Director: Esteban Roel, Juanfer Andres
Writer: Juanfer Andres, Sofia Cuenca
Producer: Alex de la Iglesia, Carolina Bang, Kiko Martinez
Stars: Macarena Gomez, Nadia de Santiago, Hugo Silva, Luis Tosar, Gracia Olayo, Lucia de la Fuente, Carolina Bang, Silvia Alonso
A young woman discovers that her agoraphobic sister is secretly using their apartment to fulfill a strange obsession with an injured neighbor.
Since the death of her mother and subsequent disappearance of her father, Montse’s all-consuming sadness has perpetually plagued her in the form of paralyzing agoraphobia. Her psychological pain has in turn condemned the Spanish seamstress to a life sentence of despondency spent confined in her flat while numbed by a daily dose of self-administered morphine.
Montse’s unnamed younger sister, referred to directly as “honey” or indirectly as “the girl,” shares her sibling’s apartment, but not her emotional afflictions. As Montse wallows in desperate depression, clinging to hope that Christian prayers might redeem her self-worth, the girl sees her worldview widening with the promise of love, opportunity, and freedom.
On the arrival of the girl’s 18th birthday, Montse is forced to confront the reality that her sister’s presence is not permanent. Fearful that her isolated environment with a population of two is inching closer to subtracting a denizen, Montse’s mania starts manifesting in the form of haunting visions of a disapproving father, further heightening her eternal anxiety. So when a serendipitous slip down the stairwell brings an injured neighbor directly to her door, Montse spies a twisted solution to filling the vacancy left by her distancing sister, as well as the one created by the sanity exiting her mind.
Opening on a narrated flashback of bedtime stories told during childhood, “Shrew’s Nest” starts as a seeming “once upon a time” fairy tale of two sisters. Set in postwar Spain around the 1950s, the movie takes its time unwrapping exposition, focusing firmly on the relationship between Montse and the girl as they spin at their sewing machines, solemnly converse over the breakfast table, or reminisce reverently about a mother hardly known. The first leg of the film steps forward so softly as to barely be heard, setting the stage for a quiet character study that could classify “Shrew’s Nest” as a slow burn thriller if it weren’t pointing in an altogether opposite direction from what happens next.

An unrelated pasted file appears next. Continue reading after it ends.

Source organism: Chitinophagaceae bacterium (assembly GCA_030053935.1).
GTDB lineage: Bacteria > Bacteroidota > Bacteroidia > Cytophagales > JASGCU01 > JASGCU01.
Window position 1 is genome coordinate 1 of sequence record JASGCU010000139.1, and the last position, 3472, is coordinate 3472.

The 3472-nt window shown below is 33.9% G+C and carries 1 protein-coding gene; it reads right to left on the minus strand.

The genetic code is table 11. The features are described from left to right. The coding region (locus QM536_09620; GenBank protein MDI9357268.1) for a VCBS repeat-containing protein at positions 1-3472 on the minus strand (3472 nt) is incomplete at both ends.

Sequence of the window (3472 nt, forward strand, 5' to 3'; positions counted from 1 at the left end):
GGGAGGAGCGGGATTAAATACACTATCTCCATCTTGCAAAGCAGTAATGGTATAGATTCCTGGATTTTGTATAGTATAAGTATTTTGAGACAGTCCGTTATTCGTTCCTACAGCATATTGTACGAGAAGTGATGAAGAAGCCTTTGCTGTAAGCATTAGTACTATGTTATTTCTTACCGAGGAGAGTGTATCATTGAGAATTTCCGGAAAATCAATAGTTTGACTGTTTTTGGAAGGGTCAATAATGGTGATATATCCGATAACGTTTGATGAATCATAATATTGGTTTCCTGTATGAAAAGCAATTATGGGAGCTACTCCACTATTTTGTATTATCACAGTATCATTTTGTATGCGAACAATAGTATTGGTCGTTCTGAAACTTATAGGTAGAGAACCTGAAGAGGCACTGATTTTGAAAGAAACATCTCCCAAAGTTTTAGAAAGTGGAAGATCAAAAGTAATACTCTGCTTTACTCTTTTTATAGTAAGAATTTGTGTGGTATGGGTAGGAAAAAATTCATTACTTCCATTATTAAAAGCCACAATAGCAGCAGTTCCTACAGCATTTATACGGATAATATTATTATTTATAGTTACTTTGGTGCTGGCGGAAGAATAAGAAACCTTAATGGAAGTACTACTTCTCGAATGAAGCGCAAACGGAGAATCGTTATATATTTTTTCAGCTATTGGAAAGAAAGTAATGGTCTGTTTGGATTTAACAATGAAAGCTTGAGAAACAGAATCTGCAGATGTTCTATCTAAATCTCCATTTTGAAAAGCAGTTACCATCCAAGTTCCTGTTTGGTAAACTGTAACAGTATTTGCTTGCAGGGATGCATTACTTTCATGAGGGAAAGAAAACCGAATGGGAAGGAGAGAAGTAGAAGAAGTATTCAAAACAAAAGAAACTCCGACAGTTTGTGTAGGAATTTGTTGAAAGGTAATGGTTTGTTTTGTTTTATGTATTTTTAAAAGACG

Having lulled the audience into expecting a narrow, psychological period piece with only room temperature heat, first-time feature filmmaking team Esteban Roel and Juanfer Andres take off the kid gloves at the act change and send “Shrew’s Nest” careening through bloody bedlam at a breakneck pace. Following the introspective introduction, Montse’s channeling of her inner Annie Wilkes sets off a snowballing chain of events that has her and her sister scrambling to keep up, with the audience losing its own collective breath right there alongside them.
From Luis Tosar as the menacing specter of Padre to Hugo Silva as the hobbled but charming object of different desires, no supporting player goes unnoticed. Each cast member is dialed in to delivering the precise mood called for by each scene, whether it be earnest interchanges, dropped-jaw horror, or finely tuned pinches of barely-there dark comedy.
Although “Shrew’s Nest” presents a portrait of a pair, and actress Nadia de Santiago more than holds up her half of the weight as the girl, Macarena Gomez’s marvelous mastery over the complicated character of Montse is the performance stealing the spotlight. Gomez’s grim pout and tear-welling wide eyes on a soft-featured face draw empathy and sympathy in measures equal to the desire for her misdeeds to meet their comeuppance. No matter the moment, Gomez embodies psychosis, pity, heartbreak, and demented delirium in singular scenes that uncharacteristically cast Montse as both hero and villain, with the viewer delightedly torn on exactly which layer deserves the most attention.
Contained almost entirely inside a single apartment and its adjacent hallway/stairwell, “Shrew’s Nest” keeps itself compact and tightly focused on serving up a ferociously explosive climax once the plotline kicks into top gear. Stick with it. Although bookended by a stuffy ramp up and a telegraphed twist at the conclusion, “Shrew’s Nest” runs full speed at an exhilarating sprint once the tempo turns a corner, justifying the journey to get there as being worth the wait.
NOTE: The film’s Spanish title is “Musaranas.”
Review Score: 80